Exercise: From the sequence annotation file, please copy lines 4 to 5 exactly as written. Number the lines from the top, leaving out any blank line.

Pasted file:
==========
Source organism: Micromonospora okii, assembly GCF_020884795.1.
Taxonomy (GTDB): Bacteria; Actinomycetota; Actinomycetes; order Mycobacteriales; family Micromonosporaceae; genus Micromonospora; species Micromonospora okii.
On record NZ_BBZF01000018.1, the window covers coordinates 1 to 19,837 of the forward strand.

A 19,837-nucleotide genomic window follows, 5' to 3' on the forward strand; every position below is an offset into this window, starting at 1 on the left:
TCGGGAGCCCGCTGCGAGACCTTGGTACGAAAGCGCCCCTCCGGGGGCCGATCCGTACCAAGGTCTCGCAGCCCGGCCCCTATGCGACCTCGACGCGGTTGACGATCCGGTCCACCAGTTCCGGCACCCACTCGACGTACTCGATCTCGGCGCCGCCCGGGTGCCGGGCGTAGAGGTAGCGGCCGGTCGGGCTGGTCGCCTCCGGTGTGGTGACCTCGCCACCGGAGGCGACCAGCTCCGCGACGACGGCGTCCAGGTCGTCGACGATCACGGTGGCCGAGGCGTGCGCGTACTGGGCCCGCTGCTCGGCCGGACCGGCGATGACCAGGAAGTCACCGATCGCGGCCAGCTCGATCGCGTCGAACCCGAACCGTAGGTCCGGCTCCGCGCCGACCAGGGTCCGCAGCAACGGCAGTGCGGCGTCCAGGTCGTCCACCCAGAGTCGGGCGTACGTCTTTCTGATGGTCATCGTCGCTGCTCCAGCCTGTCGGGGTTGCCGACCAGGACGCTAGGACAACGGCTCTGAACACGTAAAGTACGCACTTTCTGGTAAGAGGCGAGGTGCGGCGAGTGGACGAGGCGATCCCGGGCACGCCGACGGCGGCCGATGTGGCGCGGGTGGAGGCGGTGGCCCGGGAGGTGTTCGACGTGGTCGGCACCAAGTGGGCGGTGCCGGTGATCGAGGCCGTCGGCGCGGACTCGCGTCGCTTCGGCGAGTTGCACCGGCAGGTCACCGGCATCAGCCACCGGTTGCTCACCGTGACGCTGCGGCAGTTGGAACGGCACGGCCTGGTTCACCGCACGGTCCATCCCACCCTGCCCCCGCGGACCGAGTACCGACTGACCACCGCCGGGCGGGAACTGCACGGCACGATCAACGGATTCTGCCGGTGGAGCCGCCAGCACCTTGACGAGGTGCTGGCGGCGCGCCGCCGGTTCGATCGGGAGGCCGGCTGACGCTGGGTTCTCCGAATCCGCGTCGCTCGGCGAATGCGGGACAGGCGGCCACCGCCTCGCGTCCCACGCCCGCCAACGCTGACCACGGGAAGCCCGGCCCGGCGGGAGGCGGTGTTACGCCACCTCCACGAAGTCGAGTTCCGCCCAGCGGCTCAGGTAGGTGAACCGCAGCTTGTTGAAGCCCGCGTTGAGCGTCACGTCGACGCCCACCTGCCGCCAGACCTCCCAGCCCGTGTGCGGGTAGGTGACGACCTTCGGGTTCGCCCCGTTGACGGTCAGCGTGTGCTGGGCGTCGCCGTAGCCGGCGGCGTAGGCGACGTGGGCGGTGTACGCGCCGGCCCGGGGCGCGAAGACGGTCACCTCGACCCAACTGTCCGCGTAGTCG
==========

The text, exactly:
A 19,837-nucleotide genomic window follows, 5' to 3' on the forward strand; every position below is an offset into this window, starting at 1 on the left:
TCGGGAGCCCGCTGCGAGACCTTGGTACGAAAGCGCCCCTCCGGGGGCCGATCCGTACCAAGGTCTCGCAGCCCGGCCCCTATGCGACCTCGACGCGGTTGACGATCCGGTCCACCAGTTCCGGCACCCACTCGACGTACTCGATCTCGGCGCCGCCCGGGTGCCGGGCGTAGAGGTAGCGGCCGGTCGGGCTGGTCGCCTCCGGTGTGGTGACCTCGCCACCGGAGGCGACCAGCTCCGCGACGACGGCGTCCAGGTCGTCGACGATCACGGTGGCCGAGGCGTGCGCGTACTGGGCCCGCTGCTCGGCCGGACCGGCGATGACCAGGAAGTCACCGATCGCGGCCAGCTCGATCGCGTCGAACCCGAACCGTAGGTCCGGCTCCGCGCCGACCAGGGTCCGCAGCAACGGCAGTGCGGCGTCCAGGTCGTCCACCCAGAGTCGGGCGTACGTCTTTCTGATGGTCATCGTCGCTGCTCCAGCCTGTCGGGGTTGCCGACCAGGACGCTAGGACAACGGCTCTGAACACGTAAAGTACGCACTTTCTGGTAAGAGGCGAGGTGCGGCGAGTGGACGAGGCGATCCCGGGCACGCCGACGGCGGCCGATGTGGCGCGGGTGGAGGCGGTGGCCCGGGAGGTGTTCGACGTGGTCGGCACCAAGTGGGCGGTGCCGGTGATCGAGGCCGTCGGCGCGGACTCGCGTCGCTTCGGCGAGTTGCACCGGCAGGTCACCGGCATCAGCCACCGGTTGCTCACCGTGACGCTGCGGCAGTTGGAACGGCACGGCCTGGTTCACCGCACGGTCCATCCCACCCTGCCCCCGCGGACCGAGTACCGACTGACCACCGCCGGGCGGGAACTGCACGGCACGATCAACGGATTCTGCCGGTGGAGCCGCCAGCACCTTGACGAGGTGCTGGCGGCGCGCCGCCGGTTCGATCGGGAGGCCGGCTGACGCTGGGTTCTCCGAATCCGCGTCGCTCGGCGAATGCGGGACAGGCGGCCACCGCCTCGCGTCCCACGCCCGCCAACGCTGACCACGGGAAGCCCGGCCCGGCGGGAGGCGGTGTTACGCCACCTCCACGAAGTCGAGTTCCGCCCAGCGGCTCAGGTAGGTGAACCGCAGCTTGTTGAAGCCCGCGTTGAGCGTCACGTCGACGCCCACCTGCCGCCAGACCTCCCAGCCCGTGTGCGGGTAGGTGACGACCTTCGGGTTCGCCCCGTTGACGGTCAGCGTGTGCTGGGCGTCGCCGTAGCCGGCGGCGTAGGCGACGTGGGCGGTGTACGCGCCGGCCCGGGGCGCGAAGACGGTCACCTCGACCCAACTGTCCGCGTAGTCG